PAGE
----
The IMSUM function is used add or sum two or more complex numbers.

## Contents:

## Syntax

`= IMSUM(`*inumber1, [inumber2], [inumber3],...*)

*inumber1,2,3... -* These are the complex number that you want to add together. The function requires at least one complex number but you can add as many as you need.

They can be supplied as a string (like "3+4i") or as a reference to a cell containing the complex number, but each number must have a real and imaginary part.

*Note: i or j can be used, but the letter must remain consistent throughout each complex number or a #VALUE! error will be returned*

### Explanation

The IMSUM function is part of the "Engineering" group of functions within Excel.

This function works by taking each complex number input, breaking it down into its real and imaginary components, summing up all the real components together, and summing up all the imaginary components together.

Then, it combines these summed parts back into a single complex number as the output.

A complex number is usually in the form 'a + bi' or sometimes 'a + bj', where **a** is the real part or coefficient, **b** is the imaginary part, and **i** or **j** is the imaginary number or unit.

So, in the complex number '9+3i', the real coefficient would be 9, and the imaginary coefficient would be 3.

When adding two complex numbers together, the real components are added separately from the imaginary components. So, '2+3i' + '2+3i' would be 4+6i. The real 2's get added together, and so do the imaginary 3's.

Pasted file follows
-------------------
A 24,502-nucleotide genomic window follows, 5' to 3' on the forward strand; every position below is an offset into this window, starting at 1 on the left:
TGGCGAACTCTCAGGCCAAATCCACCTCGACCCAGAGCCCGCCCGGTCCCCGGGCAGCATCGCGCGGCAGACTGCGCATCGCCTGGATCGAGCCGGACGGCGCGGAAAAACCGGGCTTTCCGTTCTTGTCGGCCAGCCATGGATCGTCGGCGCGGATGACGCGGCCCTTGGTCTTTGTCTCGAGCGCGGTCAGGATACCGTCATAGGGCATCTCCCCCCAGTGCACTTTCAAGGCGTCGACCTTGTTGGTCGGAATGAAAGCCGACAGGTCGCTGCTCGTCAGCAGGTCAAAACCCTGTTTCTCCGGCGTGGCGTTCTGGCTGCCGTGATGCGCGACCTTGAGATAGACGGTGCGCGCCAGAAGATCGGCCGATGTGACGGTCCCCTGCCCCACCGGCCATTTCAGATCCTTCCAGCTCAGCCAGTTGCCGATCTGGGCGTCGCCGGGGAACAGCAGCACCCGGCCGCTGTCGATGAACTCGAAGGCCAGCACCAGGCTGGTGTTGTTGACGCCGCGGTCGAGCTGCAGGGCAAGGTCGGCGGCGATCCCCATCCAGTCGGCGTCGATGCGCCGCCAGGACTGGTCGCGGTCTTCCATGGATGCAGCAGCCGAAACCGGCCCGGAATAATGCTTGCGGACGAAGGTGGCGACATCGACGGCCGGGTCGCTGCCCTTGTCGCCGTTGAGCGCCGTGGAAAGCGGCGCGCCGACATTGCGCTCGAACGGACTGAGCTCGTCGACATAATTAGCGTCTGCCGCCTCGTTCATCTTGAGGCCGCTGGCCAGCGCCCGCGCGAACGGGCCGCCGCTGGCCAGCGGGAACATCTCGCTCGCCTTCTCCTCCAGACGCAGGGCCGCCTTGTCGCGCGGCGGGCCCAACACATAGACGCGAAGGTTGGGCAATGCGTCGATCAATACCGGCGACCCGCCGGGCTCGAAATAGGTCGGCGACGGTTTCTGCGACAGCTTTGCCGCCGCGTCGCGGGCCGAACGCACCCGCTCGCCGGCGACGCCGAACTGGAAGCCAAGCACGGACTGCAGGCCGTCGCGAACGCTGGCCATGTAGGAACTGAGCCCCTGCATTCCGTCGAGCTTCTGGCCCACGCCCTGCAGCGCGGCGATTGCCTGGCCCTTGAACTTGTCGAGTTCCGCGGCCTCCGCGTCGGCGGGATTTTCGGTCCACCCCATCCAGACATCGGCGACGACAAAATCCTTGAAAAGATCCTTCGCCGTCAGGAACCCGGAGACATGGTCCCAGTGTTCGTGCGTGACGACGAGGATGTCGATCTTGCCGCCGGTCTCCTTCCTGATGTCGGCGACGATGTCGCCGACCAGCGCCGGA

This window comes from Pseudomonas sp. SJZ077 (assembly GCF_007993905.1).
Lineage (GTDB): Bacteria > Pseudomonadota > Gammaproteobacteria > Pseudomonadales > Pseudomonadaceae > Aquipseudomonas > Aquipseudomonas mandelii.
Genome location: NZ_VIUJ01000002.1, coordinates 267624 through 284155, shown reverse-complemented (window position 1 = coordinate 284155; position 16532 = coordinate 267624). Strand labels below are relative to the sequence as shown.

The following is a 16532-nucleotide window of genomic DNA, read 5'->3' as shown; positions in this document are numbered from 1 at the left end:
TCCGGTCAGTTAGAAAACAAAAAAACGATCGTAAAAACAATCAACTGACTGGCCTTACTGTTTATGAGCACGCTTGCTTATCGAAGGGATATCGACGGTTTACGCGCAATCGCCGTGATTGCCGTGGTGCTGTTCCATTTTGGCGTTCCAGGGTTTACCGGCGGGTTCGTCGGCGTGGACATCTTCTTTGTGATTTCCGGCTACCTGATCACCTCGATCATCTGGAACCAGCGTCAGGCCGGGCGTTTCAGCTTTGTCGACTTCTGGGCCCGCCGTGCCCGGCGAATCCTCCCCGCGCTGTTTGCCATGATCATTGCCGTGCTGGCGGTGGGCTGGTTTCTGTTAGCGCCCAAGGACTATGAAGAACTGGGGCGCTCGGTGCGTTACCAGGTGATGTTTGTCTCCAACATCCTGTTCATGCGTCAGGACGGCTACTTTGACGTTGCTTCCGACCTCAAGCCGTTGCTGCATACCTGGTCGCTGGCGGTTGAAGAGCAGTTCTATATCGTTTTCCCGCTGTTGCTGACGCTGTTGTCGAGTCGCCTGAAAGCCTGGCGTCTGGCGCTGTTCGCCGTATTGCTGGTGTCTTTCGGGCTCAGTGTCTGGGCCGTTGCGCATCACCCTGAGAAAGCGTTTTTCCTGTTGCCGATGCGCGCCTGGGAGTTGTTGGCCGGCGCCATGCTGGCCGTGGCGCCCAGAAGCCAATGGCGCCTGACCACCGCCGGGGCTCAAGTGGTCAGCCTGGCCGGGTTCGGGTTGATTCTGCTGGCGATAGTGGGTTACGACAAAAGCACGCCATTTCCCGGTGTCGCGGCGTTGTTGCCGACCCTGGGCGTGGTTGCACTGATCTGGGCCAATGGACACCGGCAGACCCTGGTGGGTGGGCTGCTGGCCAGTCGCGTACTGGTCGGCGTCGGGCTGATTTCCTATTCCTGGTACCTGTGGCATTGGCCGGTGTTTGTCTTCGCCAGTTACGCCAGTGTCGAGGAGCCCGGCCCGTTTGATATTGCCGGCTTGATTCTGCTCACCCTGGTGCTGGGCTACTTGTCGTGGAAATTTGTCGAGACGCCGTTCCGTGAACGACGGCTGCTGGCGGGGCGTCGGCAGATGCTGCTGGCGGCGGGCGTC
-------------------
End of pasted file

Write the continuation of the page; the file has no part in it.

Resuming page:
If there are negative numbers, those get added too, but subtract from the total, rather than add.

### Examples

## How to Add Two Complex Numbers Together

Let's say we have table with two columns of complex numbers, and need to add each column together in a third column.

We can use the formula:

`=IMSUM(`*complex_number1, complex_number2)*

Like so to add up each complex number.

## How to Add Multiple Complex Numbers Together

What if we had more than two complex numbers to add? The IMSUM function can handle as many complex numbers as we can throw at it.

If we have a column with 10 complex numbers, we can feed them all into the IMSUM function to sum them all together. Sadly, the IMSUM function can't handle full ranges like A2:A10, so we need to reference each cell directly.

But, once input, the IMSUM function will add all of the real coefficients together, and all of the imaginary coefficients together.